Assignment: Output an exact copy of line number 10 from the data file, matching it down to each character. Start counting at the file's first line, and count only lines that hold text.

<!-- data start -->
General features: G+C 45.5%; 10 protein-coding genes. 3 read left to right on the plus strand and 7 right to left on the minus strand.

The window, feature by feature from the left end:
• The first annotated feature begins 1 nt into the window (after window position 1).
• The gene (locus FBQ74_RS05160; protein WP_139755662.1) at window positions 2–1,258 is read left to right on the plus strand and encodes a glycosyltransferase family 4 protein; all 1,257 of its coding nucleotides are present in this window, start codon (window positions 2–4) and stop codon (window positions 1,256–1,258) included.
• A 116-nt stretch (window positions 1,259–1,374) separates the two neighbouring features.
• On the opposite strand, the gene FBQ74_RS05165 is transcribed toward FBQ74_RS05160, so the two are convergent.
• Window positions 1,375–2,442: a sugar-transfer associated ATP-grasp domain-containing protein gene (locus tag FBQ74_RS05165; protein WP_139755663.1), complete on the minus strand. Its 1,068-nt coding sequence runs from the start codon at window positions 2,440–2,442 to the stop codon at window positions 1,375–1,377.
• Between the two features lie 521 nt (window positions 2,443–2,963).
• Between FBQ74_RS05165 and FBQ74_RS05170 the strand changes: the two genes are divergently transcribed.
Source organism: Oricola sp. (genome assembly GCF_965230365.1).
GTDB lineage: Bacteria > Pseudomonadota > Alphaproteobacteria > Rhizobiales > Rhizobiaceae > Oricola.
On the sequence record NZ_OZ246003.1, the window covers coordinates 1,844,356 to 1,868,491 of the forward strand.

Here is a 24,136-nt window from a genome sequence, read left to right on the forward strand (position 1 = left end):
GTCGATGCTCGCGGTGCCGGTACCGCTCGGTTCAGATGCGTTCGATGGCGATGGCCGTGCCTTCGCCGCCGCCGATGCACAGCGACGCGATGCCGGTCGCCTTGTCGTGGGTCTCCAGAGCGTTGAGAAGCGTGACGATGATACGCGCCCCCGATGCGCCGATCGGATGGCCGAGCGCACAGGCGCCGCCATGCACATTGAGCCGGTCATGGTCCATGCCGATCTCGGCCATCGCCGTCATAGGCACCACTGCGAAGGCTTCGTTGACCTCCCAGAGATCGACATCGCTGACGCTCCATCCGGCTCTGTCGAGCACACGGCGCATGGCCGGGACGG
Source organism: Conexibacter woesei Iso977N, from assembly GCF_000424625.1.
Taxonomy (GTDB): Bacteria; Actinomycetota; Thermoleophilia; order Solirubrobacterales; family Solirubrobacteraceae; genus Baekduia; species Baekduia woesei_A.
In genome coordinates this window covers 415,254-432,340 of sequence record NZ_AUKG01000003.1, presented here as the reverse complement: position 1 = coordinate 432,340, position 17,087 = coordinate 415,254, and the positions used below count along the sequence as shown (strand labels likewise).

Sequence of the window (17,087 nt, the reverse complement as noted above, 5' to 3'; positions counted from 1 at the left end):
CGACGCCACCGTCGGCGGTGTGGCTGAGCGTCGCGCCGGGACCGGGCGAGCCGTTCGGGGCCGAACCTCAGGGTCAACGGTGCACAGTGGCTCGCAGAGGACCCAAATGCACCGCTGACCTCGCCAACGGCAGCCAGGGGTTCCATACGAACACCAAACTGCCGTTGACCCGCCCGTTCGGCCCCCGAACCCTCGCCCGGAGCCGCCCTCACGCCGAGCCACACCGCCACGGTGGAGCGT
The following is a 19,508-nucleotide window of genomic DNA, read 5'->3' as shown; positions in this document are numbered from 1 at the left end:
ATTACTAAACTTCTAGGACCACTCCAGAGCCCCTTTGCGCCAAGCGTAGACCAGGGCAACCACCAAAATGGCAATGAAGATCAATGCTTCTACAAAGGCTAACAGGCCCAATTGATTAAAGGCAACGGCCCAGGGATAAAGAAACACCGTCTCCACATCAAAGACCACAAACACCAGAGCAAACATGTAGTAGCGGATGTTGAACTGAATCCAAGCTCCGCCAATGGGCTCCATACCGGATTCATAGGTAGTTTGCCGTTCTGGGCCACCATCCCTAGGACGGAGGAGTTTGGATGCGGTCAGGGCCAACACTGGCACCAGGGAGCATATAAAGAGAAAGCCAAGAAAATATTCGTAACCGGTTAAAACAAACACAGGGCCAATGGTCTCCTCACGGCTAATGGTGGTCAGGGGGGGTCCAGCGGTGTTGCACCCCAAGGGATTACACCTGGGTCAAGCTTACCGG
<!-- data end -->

Source organism: Oricola sp. (genome assembly GCF_965230365.1).